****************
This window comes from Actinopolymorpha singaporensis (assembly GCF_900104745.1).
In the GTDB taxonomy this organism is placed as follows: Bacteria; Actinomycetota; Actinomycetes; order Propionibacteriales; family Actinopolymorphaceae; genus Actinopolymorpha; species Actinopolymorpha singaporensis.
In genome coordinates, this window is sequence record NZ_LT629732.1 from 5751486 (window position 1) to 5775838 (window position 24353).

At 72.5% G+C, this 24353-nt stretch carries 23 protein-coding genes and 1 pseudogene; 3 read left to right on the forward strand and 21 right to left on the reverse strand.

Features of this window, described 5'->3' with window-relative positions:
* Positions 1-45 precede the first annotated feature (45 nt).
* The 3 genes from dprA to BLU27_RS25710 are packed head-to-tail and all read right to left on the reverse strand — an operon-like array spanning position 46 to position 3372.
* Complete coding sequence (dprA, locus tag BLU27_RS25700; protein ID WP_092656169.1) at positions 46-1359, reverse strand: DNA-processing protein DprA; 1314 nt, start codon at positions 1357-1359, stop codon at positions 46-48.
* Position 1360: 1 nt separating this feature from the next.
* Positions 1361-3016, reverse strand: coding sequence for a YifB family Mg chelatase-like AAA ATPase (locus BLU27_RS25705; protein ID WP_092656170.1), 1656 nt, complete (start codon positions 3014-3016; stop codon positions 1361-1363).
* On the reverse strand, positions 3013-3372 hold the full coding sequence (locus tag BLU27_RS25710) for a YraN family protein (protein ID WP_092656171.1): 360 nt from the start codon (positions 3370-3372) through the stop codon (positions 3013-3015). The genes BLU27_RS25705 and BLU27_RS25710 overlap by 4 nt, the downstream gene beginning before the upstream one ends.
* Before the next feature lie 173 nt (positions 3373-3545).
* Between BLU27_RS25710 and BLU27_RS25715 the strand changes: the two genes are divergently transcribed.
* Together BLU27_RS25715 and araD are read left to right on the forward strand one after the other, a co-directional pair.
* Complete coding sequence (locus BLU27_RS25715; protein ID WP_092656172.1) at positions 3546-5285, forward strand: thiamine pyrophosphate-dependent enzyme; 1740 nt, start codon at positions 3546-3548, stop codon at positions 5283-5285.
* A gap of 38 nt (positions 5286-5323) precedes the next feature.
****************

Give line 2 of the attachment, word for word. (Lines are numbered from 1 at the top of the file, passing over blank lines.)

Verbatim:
In the GTDB taxonomy this organism is placed as follows: Bacteria; Actinomycetota; Actinomycetes; order Propionibacteriales; family Actinopolymorphaceae; genus Actinopolymorpha; species Actinopolymorpha singaporensis.